Scandinavia is renowned for its locations, highly trained crews, generous local film funds and efficient film commissions.
What the Scandinavian countries of Denmark, Finland, Sweden and Norway lack in tax incentives they more than make up for as prolific and popular international co-production partners. Denmark’s capital, Copenhagen, hosted Working Title Films’ The Danish Girl, starring Eddie Redmayne and Alicia Vikander, thanks in part to the city’s $5m (DKK35m) film fund — due to be extended in 2016. The fund has also backed Mexican director Amat Escalante’s The Untamed, which is being co-produced by Danish company Adomeit Film.
Sweden’s capital, Stockholm, has welcomed a number of international productions including Greg Poehler’s NBC TV series Welcome To Sweden and the city has just launched its first film fund, worth $3m.
Alex Garland’s UK-US sci-fi drama ExMachina filmed at Norway’s stunning Juvet Landscape Hotel last year and the entire region regularly attracts big international commercials. Volvo and Renault just shot their new adverts in Sweden.
Good to know
The paparazzi is virtually non-existent in the Nordic region, which makes it a great draw for big stars looking for privacy while shooting.
Of the plethora of film funds across the region, the most prominent is Film i Vast in Trollhattan, west Sweden. It has an annual investment budget of around $11m. International film-makers are eligible for support from the region’s state funds if they work with local partners. In Denmark, key funds include the West Danish Film Fund, the Copenhagen Film Fund and FilmFyn. The Danish Film Institute backs between five and nine minority co-productions every year.
Highly trained English-speaking crews are well versed in working on large international productions. Crew rates may be slightly more expensive than across the rest of Europe, but they tend to work in smaller teams, so overall, prices remain competitive. Sweden’s Film i Vast houses big productions in its studio and office complex in Trollhattan, with credits including Force Majeure and Thomas Vinterberg’s The Hunt. HanWay Films’ Kon-Tiki was shot partly at Storm Studios in Norway, which also offers the Filmparken studio, located just outside Oslo. Stockholm has four studios.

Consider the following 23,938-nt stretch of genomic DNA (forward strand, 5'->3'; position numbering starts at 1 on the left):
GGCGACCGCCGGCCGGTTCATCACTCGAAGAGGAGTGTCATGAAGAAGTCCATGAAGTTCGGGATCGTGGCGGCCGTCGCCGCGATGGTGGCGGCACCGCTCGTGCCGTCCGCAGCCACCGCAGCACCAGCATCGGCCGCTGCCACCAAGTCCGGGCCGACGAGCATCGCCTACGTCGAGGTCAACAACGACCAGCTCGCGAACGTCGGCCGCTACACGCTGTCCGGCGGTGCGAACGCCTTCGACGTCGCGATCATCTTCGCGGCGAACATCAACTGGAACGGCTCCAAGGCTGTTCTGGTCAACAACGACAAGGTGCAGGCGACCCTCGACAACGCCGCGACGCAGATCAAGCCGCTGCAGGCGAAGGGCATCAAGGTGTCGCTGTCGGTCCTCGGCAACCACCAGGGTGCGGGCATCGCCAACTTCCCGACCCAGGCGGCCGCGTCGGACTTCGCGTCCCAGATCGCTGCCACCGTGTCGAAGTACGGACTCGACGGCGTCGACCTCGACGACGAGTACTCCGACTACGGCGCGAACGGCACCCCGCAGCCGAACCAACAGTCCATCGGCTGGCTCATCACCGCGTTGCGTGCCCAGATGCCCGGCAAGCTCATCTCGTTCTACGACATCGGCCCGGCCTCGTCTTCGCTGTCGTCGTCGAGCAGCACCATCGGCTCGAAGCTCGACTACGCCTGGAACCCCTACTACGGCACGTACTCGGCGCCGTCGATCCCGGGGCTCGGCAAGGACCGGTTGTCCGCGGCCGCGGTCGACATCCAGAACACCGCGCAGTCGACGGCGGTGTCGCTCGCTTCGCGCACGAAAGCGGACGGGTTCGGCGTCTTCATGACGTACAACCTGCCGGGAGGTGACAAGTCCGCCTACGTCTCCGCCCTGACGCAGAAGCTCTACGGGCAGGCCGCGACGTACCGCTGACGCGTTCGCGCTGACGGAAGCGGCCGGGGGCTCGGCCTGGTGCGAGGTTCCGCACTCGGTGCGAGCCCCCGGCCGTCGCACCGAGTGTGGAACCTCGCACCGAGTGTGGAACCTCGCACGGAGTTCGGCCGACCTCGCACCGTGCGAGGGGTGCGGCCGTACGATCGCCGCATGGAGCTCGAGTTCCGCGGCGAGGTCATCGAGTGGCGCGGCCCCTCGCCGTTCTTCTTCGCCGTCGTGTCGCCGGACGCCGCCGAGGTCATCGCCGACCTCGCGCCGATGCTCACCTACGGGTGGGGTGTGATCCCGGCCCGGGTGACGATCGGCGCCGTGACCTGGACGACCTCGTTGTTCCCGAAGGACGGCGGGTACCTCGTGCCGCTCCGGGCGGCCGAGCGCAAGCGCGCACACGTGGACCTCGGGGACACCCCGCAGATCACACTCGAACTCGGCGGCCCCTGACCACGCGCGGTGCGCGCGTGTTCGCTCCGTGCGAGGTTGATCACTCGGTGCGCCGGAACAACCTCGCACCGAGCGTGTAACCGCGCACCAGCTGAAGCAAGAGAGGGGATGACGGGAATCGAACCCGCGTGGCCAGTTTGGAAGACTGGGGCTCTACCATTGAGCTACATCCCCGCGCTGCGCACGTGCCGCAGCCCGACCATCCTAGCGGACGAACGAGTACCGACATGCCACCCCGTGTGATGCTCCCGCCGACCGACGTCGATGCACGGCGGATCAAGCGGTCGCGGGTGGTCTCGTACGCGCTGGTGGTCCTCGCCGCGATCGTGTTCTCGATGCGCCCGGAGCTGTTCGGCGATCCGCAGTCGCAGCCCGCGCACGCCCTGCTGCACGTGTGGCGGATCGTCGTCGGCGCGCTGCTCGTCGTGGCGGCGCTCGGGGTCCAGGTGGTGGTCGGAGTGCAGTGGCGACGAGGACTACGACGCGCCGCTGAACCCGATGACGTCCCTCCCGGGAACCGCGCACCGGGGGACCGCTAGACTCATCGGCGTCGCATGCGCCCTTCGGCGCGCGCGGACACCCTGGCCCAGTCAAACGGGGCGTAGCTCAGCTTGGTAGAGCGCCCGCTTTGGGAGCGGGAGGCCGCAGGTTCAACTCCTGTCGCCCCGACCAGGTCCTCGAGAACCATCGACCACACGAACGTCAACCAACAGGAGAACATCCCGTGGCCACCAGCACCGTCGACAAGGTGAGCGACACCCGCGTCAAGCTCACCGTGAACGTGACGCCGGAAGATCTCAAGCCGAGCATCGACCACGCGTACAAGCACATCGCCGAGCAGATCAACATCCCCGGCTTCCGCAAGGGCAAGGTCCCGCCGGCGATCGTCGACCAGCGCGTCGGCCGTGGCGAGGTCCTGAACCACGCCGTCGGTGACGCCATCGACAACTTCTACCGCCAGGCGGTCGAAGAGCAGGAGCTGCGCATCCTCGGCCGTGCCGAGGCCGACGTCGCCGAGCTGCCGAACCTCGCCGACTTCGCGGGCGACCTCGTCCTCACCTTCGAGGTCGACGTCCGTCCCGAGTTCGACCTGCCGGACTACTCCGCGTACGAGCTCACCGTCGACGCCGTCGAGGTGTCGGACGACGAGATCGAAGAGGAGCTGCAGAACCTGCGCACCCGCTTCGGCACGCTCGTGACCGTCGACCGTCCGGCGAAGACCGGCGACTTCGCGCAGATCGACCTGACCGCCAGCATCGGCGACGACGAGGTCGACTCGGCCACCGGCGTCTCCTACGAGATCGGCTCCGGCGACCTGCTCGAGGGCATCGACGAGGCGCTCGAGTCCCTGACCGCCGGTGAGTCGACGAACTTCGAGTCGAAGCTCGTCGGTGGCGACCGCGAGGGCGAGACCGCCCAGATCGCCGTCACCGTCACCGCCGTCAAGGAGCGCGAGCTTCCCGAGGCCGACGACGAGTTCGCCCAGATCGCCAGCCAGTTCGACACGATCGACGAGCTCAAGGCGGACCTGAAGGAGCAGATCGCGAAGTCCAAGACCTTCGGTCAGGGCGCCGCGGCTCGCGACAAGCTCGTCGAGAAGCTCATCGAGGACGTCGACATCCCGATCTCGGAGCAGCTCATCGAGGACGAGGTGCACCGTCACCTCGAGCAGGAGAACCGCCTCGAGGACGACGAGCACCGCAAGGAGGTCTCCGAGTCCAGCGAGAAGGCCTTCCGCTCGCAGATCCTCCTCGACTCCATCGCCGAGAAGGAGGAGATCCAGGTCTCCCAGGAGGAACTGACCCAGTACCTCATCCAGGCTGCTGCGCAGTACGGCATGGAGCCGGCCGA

The region boasts stunning locations that cannot be found anywhere else including volcanoes, fjords, mountains and forests. Within a small area, productions can shoot in modern cities, rural villages, arctic wildernesses and archipelagos. The region’s main cities are well kept and unspoilt, such as Copenhagen’s completely intact historic centre. Rural locations are all a short distance away.
Where to stay
Scandinavia offers an excellent selection of four and five-star hotels, although hotel rooms can be more expensive and smaller than elsewhere in Europe. Still, there are plenty of apartments to rent in cool neighbourhoods such as Sodermalm in Stockholm, popular with film crews thanks to its bohemian bars and proximity to the old town.
Live like a Scandi
From its noir thrillers to its design and architecture, Scandinavia is one of the coolest destinations on the planet. It also boasts world-class restaurants and a liberal approach to life, which manifests itself in a lack of red tape and quick decisions when it comes to closing roads and clearing locations.
“It’s one phone call to the power,” according to Sweden’s film commissioner, Ingrid Rudefors. Long daylight hours in summer are welcomed by directors and short days in winter enable ‘night’ shoots to be carried out during the day. The Scandinavian countries are well connected to the rest of Europe, with Los Angeles an 11-hour, direct flight away.
Travelling by car is easy and safe and unpopulated wildernesses are just 30 minutes from modern cities.
First person to call
Ingrid Rudefors, film commissioner, Stockholm
Noemi Ferrer Schwenk, head of international, Danish Film Institute
Truls Kontny, head of commission, Film Commission Norway
Tiina Laasonen, film commissioner, Finland Film Commission